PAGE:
Did the Supreme Court Pave the Way for Court-Sanctioned Mass Hacking?
In late April of this year, the U.S. Supreme Court adopted an amendment to Federal Rule of Criminal Procedure 41(b) that would allow judges to issue warrants permitting the FBI to access computers located outside the court’s jurisdiction. As many technology and privacy groups point out, this proposed change could have a remarkable effect on a judge’s ability to issue warrants, not to mention the severe impact on data privacy rights.
Deadline Looms for Congress to Act
Currently, Rule 41(b) only allows a court to issue search and seizure warrants for property located within the issuing court’s district. As proposed, the amendment would allow courts to issue warrants authorizing the FBI to remotely access and seize electronic media stored outside its district if: a) the true location of the data being sought by the FBI has been hidden or concealed by technology or b) in an investigation of fraud against a financial institution (18 U.S.C. § 1030), the computers have been intentionally damaged and are located in five or more districts.
Congress has until Dec. 1, 2016, to act on the proposed amendment. If lawmakers take no action on the proposed amendment it will automatically become effective. Both the House and Senate have considered, but not acted on, alternative legislation known as the Stop Mass Hacking Act, to spur Congressional consideration of the rule change. Senator Ron Wyden (D-OR), who co-sponsored the bi-partisan bill stated, “[s]uch a substantive change with an enormous impact on Americans’ constitutional rights should be debated by Congress, not maneuvered through an obscure bureaucratic process.”
The Challenge of Fighting Sophisticated Cybercrime
The Department of Justice (DOJ) has been advocating for a change to Rule 41(b) since 2013 as a necessary modification to keep pace with the sophisticated cyber-tactics of criminals. This push for a change to Rule 41(b)’s limits is in response to a number of suppression rulings related to the FBI’s investigation of a dark net child pornography website. This website used Tor software, which allows a user’s identity to remain anonymous by masking the internet protocol (IP) address.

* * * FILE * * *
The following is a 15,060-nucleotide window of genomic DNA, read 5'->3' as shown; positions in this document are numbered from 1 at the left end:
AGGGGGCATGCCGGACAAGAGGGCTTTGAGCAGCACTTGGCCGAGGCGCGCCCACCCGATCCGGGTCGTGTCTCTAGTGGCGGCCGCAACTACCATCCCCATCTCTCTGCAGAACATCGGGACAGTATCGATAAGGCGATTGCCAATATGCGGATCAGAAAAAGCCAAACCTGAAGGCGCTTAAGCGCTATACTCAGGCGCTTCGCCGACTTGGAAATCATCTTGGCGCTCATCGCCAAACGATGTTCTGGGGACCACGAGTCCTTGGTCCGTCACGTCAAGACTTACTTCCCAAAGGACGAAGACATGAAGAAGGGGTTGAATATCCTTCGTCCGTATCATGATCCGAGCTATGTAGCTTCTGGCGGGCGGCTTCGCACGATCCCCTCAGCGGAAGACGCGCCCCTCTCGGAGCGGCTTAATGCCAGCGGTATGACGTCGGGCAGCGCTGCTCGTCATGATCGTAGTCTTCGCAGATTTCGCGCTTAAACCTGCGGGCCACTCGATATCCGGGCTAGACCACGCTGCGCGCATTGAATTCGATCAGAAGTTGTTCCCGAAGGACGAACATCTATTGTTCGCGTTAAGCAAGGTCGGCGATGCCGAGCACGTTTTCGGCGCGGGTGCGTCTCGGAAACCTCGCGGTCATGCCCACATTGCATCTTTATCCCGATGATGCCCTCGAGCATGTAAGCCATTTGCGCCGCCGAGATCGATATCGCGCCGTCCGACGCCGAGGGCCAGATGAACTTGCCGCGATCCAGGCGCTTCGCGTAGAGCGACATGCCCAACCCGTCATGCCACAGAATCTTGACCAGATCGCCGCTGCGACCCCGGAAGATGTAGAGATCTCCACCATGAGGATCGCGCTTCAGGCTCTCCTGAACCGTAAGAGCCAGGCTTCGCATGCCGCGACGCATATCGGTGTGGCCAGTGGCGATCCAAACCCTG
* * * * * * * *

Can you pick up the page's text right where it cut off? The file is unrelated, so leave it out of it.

In a warrant obtained in the U.S. District Court for the Eastern District of Virginia (EDVA), the FBI in Virginia was allowed to effectuate “searches” of computers located in various states. The FBI deployed anti-Tor malware (or a network investigative technique) that unmasked the IP addresses of the website’s users. In some cases, the FBI also turned on the end-user’s computer camera. The warrant allowed the government to search the computers of 215,000 website users, while also unmasking 1,300 IP addresses. More than 100 arrests were made in the U.S., with many more abroad, producing the inevitable guilty pleas.
However, within the past few months several courts have criticized the issuance of the warrant, highlighting the significance of the proposed change to Rule 41(b). In United States v. Alex Levin, a Massachusetts District Court granted a motion to suppress evidence on the basis that the EDVA warrant “was issued without jurisdiction and thus” void at its issuance. The court further stated that the resulting search was warrantless, presumptively unreasonable, and that the good-faith exception was inapplicable. This same reasoning was followed by a U.S. District Court in Oklahoma, in United States v. Scott Fredrick Arterbury, with the same result of suppression of evidence. However, the U.S. District Court for the Eastern District of Pennsylvania, in United States v. Werdene, denied a suppression motion based on the EDVA warrant finding a procedural violation by the issuing magistrate and that the FBI executed the warrant in good faith.
Since the network investigative technique surreptitiously places code on a target’s computer upon accessing a particular website, it not only gives the government access to the contents of the target’s home computer, but also to computers of non-threatening citizens who likewise access the website. If the amendment is approved, a warrant would then allow the government to deploy malware on hundreds of computers connected to any commercial website that is arguably connected to criminal activity, despite the legitimacy of the website itself, for instance, a bank’s website. If a user of that commercial website is masking his or her IP identity simply for anonymity, but not for illegal purposes, the user would still be treated in the same way as an illegal hacker. The user’s computer could be breached, searched and infected with malware without his or her knowledge and without any particularized probable cause. Once the computer’s content is copied, there is little to no oversight in the retention of the information obtained.
The government struggles to keep up with the sophisticated, always evolving world of cybercrime. Nevertheless, the government has various means to subpoena information from ISPs without notice to the ultimate user, such as the Stored Communications Act. So the question remains, does the proposed amendment to Rule 41(b) provide a reasonable expansion for government investigations, or is the amendment an invitation for the FBI to search thousands of users’ computers for whom they have no indication of criminal activity, thereby compromising the user’s Constitutional protection against an unreasonable search? We will be watching this one to see how it plays out.